The New Zealand Union of Students Associations (NZUSA) says any government that puts interest back on student loans will be making a mistake.
Adding interest to student loans is one of the Productivity Commission’s key recommendations in its draft report on new models for tertiary education.
NZUSA has responded with a fact sheet on student loan interest.
It begins by noting that, although the government reports that it writes off 40 percent of loans under the scheme, only about half of this relates to the interest-free policy. Before loans were interest-free the government was already writing down up to 22 percent of loans.
NZUSA says the loans are overwhelmingly taken out by those for whom self-funding their study is not a possibility. Polytechnic and Private Training Enterprise students are much more likely to carry their loans for years, even though often their debt is lower, because their earnings are also lower.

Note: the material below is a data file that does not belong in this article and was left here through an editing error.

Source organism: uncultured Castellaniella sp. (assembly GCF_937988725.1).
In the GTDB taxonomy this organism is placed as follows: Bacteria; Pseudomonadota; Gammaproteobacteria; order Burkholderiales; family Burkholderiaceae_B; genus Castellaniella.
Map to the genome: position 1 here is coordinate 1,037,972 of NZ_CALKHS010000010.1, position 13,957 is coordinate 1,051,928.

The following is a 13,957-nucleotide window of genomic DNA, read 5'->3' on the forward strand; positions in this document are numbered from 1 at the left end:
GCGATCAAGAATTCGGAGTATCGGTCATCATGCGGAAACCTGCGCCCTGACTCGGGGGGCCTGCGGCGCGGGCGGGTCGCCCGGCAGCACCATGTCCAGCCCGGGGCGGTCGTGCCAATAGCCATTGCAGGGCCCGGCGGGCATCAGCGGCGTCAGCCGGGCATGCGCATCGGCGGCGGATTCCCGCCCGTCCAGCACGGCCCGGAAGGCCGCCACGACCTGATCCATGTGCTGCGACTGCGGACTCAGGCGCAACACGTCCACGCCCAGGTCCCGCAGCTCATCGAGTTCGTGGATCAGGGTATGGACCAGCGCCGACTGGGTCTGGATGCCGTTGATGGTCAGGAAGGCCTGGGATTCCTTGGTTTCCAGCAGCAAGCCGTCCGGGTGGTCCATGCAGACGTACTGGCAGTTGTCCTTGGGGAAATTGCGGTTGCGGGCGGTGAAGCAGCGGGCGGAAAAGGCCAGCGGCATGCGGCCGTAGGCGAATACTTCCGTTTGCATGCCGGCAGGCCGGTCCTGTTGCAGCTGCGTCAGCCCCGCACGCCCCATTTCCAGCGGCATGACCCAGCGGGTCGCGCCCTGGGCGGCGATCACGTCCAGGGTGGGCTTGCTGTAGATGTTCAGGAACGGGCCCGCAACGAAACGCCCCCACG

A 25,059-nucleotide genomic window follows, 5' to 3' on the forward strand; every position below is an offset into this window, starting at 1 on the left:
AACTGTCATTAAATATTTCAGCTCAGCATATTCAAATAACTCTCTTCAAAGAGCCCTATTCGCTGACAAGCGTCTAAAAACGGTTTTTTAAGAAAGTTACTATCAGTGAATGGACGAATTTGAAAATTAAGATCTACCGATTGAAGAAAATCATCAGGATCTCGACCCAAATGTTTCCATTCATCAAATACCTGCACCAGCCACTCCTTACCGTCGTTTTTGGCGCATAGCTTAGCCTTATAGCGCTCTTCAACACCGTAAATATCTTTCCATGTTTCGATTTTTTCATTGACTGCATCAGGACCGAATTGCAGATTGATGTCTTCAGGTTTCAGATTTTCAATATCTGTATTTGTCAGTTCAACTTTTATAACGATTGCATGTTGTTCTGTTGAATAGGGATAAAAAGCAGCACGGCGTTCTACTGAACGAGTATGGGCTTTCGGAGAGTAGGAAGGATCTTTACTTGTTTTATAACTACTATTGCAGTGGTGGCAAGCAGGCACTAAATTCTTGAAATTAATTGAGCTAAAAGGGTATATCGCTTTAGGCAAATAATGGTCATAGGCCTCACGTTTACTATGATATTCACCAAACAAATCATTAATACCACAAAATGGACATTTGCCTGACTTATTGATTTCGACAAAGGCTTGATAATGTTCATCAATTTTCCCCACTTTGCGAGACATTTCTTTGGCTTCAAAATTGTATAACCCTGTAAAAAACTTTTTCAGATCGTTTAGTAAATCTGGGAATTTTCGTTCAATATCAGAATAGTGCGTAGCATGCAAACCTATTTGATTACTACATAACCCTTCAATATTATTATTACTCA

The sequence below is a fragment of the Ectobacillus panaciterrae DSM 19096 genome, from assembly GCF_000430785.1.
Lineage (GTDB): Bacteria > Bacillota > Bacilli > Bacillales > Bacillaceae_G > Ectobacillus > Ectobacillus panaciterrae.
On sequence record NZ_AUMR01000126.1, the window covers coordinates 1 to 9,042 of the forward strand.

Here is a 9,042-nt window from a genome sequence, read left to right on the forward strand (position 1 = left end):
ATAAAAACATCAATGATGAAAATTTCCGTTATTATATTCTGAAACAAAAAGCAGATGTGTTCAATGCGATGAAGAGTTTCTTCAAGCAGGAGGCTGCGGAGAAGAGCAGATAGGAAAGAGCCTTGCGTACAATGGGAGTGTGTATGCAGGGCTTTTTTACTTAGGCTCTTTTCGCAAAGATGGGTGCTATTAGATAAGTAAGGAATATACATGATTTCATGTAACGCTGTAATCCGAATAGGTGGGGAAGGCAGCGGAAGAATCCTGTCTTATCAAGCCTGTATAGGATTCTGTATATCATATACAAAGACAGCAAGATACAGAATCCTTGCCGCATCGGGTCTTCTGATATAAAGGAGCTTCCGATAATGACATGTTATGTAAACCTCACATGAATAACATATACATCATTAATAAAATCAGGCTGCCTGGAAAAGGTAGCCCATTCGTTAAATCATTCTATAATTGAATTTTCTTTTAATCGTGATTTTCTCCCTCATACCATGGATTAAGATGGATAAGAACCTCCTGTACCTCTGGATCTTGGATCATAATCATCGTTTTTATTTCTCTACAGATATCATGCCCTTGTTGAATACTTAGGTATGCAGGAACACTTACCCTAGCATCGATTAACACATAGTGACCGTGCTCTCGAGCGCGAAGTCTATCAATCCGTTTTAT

The repayment requirement associated with the student loan debt has a significant impact on cash flow in the early years after graduation, with students reporting that it impacts on their saving, buying houses and having children.
Since adding interest will extend the repayment period, these impacts will go for longer.
NZUSA notes that before the interest-free policy women’s student loan repayment times were about twice that of men. Lower incomes and more time out of the workforce while the loan balance was increasing are the principal causes for this. With interest-free loans, women’s repayment times are only slightly higher than men.
Māori and Pasifika people also benefit from the interest-free loan scheme because of their lower average salaries and wages.